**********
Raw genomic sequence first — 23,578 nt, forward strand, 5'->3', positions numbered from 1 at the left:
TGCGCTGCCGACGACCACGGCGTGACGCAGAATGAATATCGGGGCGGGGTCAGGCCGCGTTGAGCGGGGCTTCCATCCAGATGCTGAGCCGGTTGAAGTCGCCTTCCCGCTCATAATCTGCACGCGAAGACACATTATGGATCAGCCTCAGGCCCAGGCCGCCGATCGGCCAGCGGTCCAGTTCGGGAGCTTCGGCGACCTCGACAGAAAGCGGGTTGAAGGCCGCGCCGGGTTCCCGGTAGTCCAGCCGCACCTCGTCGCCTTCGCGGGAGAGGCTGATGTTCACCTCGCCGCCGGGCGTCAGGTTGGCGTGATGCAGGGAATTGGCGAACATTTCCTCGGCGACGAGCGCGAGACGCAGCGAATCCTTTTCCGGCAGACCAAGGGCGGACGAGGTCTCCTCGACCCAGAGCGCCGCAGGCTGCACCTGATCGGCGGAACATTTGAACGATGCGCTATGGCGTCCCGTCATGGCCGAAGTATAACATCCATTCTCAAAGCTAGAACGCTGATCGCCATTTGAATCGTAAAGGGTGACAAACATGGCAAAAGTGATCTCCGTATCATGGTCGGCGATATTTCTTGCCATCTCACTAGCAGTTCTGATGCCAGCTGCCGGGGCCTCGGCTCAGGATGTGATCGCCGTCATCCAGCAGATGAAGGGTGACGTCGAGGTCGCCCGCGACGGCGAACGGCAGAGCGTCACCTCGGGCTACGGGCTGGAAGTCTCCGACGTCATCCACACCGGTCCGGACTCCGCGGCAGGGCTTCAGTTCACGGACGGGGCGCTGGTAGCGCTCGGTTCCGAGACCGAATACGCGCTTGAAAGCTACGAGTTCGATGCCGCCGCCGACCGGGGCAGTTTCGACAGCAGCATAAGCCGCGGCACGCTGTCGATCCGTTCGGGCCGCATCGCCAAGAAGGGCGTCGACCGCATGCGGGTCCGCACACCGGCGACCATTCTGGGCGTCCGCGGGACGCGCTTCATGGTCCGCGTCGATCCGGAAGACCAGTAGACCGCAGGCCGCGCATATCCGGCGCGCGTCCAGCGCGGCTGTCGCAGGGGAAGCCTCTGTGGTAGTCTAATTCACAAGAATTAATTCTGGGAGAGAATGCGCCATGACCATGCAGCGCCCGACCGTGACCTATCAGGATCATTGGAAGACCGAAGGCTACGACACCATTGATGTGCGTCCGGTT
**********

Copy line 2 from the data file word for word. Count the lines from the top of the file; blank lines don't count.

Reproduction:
TGCGCTGCCGACGACCACGGCGTGACGCAGAATGAATATCGGGGCGGGGTCAGGCCGCGTTGAGCGGGGCTTCCATCCAGATGCTGAGCCGGTTGAAGTCGCCTTCCCGCTCATAATCTGCACGCGAAGACACATTATGGATCAGCCTCAGGCCCAGGCCGCCGATCGGCCAGCGGTCCAGTTCGGGAGCTTCGGCGACCTCGACAGAAAGCGGGTTGAAGGCCGCGCCGGGTTCCCGGTAGTCCAGCCGCACCTCGTCGCCTTCGCGGGAGAGGCTGATGTTCACCTCGCCGCCGGGCGTCAGGTTGGCGTGATGCAGGGAATTGGCGAACATTTCCTCGGCGACGAGCGCGAGACGCAGCGAATCCTTTTCCGGCAGACCAAGGGCGGACGAGGTCTCCTCGACCCAGAGCGCCGCAGGCTGCACCTGATCGGCGGAACATTTGAACGATGCGCTATGGCGTCCCGTCATGGCCGAAGTATAACATCCATTCTCAAAGCTAGAACGCTGATCGCCATTTGAATCGTAAAGGGTGACAAACATGGCAAAAGTGATCTCCGTATCATGGTCGGCGATATTTCTTGCCATCTCACTAGCAGTTCTGATGCCAGCTGCCGGGGCCTCGGCTCAGGATGTGATCGCCGTCATCCAGCAGATGAAGGGTGACGTCGAGGTCGCCCGCGACGGCGAACGGCAGAGCGTCACCTCGGGCTACGGGCTGGAAGTCTCCGACGTCATCCACACCGGTCCGGACTCCGCGGCAGGGCTTCAGTTCACGGACGGGGCGCTGGTAGCGCTCGGTTCCGAGACCGAATACGCGCTTGAAAGCTACGAGTTCGATGCCGCCGCCGACCGGGGCAGTTTCGACAGCAGCATAAGCCGCGGCACGCTGTCGATCCGTTCGGGCCGCATCGCCAAGAAGGGCGTCGACCGCATGCGGGTCCGCACACCGGCGACCATTCTGGGCGTCCGCGGGACGCGCTTCATGGTCCGCGTCGATCCGGAAGACCAGTAGACCGCAGGCCGCGCATATCCGGCGCGCGTCCAGCGCGGCTGTCGCAGGGGAAGCCTCTGTGGTAGTCTAATTCACAAGAATTAATTCTGGGAGAGAATGCGCCATGACCATGCAGCGCCCGACCGTGACCTATCAGGATCATTGGAAGACCGAAGGCTACGACACCATTGATGTGCGTCCGGTT